With the COVID-19 pandemic forcing students and professors out of the classroom and onto online formats, it’s a prime moment to reflect on my experience creating an online course for students who joined class meetings from distant campuses on separate continents.  As a new faculty member at Yale-NUS College in 2015, with a joint Yale School of Forestry & Environmental Studies appointment, I was tasked with creating the first joint class between the two campuses (read here and here). Having never taken an online course myself, I thought excitedly, “This will be a fun challenge!”  I hadn’t considered, however, how I would need to alter my small-seminar course structure to fit an online class that would traverse a 12- or 13-hour time difference (Daylight Savings struck in the middle of the semester), with half the students just waking up and the other half at the end of their days, and with few among them who had ever taken a class in this format.  Through a lot of trial and error, I built and honed the course, which became a strong link between Yale and Yale-NUS.  The process was not easy, however, and I would like to share what I learned.

First, what didn’t work:

  • Having half of the class joining from the comfort of their beds, sans camera/facetime, at 7 am local time, with variable Internet speeds led to a lot of frustrating, “Can you hear me? Can you mute yourself? Is the mic on? Can you raise your hand? Are you typing in the chatbox? Do you need to restart your software? Can you join from a landline/phone?” When I moved to 1 synchronous discussion section, I did not allow students to join from wherever they chose – they all had to come to the same classroom to join class remotely. They had to be in the classroom for attendance to count, with a few rare pre-approved exceptions. It helped that our classroom videoconferencing technology improved over the years, so last year I was able to take advantage of the Yale School of Management’s top-rate personal microphone and multi-screen auditorium system, which gave each student the ability to jump into the discussion.
  • Complicated software. The school chose Adobe Connect the first year, and although it had tons of bells and whistles, all you really need is a way to show your slides, your face/voice, and see the students. The simpler the better, acknowledging many students have different levels of comfort with new technology.  I found Zoom the easiest to use, especially for connecting colleagues and students from developing countries where Internet connections are variable.
  • Student-led or moderated discussion. Unless your students have expertly navigated online discussion and know how to engage people from multiple timezones and deal with awkward silences, chances are, they will struggle to balance conversation, elicit responses from counterparts, and achieve the quality of classroom discussion required for a seminar. So, after year one, I always led or moderated class discussions.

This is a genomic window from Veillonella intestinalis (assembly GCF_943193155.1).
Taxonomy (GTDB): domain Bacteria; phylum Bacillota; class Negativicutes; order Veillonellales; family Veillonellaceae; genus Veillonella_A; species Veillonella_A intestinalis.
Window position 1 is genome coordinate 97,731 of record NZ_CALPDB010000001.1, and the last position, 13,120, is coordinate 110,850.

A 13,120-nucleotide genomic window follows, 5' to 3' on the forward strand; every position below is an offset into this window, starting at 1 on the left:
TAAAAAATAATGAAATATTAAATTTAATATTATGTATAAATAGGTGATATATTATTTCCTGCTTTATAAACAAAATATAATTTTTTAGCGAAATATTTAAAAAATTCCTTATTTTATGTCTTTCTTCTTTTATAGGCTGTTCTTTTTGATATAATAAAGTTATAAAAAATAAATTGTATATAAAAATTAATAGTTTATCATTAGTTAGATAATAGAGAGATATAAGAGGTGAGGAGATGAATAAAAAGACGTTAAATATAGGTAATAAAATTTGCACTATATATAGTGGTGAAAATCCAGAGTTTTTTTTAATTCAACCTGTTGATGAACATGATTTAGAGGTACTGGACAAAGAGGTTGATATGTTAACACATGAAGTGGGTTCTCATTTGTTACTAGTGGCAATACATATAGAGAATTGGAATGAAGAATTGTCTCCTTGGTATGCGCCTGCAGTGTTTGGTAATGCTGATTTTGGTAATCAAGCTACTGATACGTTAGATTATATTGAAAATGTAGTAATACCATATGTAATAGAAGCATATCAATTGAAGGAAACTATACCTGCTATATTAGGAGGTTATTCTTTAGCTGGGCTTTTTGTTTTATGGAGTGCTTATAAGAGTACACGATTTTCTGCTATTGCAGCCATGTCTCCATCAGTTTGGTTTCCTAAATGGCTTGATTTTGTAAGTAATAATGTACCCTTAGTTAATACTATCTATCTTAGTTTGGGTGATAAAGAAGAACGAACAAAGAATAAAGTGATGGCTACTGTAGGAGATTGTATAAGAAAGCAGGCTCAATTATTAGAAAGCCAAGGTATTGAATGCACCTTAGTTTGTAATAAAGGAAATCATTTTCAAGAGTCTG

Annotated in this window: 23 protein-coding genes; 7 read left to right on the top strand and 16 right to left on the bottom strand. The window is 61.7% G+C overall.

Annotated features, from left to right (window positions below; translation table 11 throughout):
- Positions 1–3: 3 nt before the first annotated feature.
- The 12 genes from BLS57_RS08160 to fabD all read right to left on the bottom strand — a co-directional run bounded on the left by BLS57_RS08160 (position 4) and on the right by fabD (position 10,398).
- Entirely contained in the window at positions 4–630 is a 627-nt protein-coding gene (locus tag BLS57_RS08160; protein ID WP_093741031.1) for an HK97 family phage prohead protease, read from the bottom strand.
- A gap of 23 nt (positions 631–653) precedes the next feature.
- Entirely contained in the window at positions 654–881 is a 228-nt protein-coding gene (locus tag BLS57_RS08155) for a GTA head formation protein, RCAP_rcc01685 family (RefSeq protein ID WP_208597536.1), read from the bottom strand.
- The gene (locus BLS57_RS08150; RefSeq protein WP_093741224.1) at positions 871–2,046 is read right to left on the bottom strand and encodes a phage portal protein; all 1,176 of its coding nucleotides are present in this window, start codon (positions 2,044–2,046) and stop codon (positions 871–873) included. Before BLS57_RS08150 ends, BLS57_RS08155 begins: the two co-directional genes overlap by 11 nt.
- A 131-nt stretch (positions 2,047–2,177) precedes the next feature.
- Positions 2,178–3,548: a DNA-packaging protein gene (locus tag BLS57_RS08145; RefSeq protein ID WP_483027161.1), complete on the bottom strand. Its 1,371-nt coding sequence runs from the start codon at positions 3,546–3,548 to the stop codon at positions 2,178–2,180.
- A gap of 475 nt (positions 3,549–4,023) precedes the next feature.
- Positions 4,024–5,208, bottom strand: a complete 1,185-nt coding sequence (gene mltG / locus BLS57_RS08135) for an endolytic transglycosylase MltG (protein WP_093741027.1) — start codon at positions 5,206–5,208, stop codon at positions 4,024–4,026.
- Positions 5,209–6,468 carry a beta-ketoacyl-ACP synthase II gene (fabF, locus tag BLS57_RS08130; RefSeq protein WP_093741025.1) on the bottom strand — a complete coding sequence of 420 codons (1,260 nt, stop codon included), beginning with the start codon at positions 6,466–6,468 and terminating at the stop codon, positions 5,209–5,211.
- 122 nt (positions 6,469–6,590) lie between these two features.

• Live lectures that solely use a Powerpoint deck did not work for our class, particularly because my school did not give me the right set-up.  If I could have stood in front of a lectern or projector in front of students the way I normally lecture, with an in-room camera or cameraperson following me as I pointed out interesting points on the slide or would be able to sketch things on a whiteboard, the experience would’ve been different. Instead, the school tech administrators plopped a 27″ MacBook Desktop on a desk, told me to sit down and lecture through the built-in webcam. This meant there was a physical barrier between me and the students in the classroom, and the students joining remotely online would only see my face in the corner of Powerpoint slides.  So I was forced to think outside the box regarding lecture format.

Here are a few things I changed after the first year that worked much better, both from my perspective and also reflected in teaching evaluations:

  1. Record online materials that students watch prior to class discussion. Yes, this takes A LOT more work and, for high-quality production, you’ll need to spend a lot more time making slides, and your delivery will need to be more dynamic and appealing.  But it’s all worth it.  Students regularly commented they liked the flexibility of being able to watch the lecture and online materials at their own pace (sometimes even speeding it up 1.5x). I estimate I spent a minimum of 8 hours on each lecture – from the content and slide prep, to recording, and final post-processing and editing. I learned to make quick corrections live and then go back and post-process later, rather than to stop and start myself. Check with your Center for Teaching and Learning if you have access – I worked with some really wonderful Education Technology Specialist who helped with editing and taught me how to use software like Camstasia so I could make edits myself.

I try to chunk up recorded materials to less than 30 minutes per video to minimize student fatigue. You can see by the animation on my face that I try to keep the energy levels high, acknowledging that no student wants to hear someone drone on and on in a video.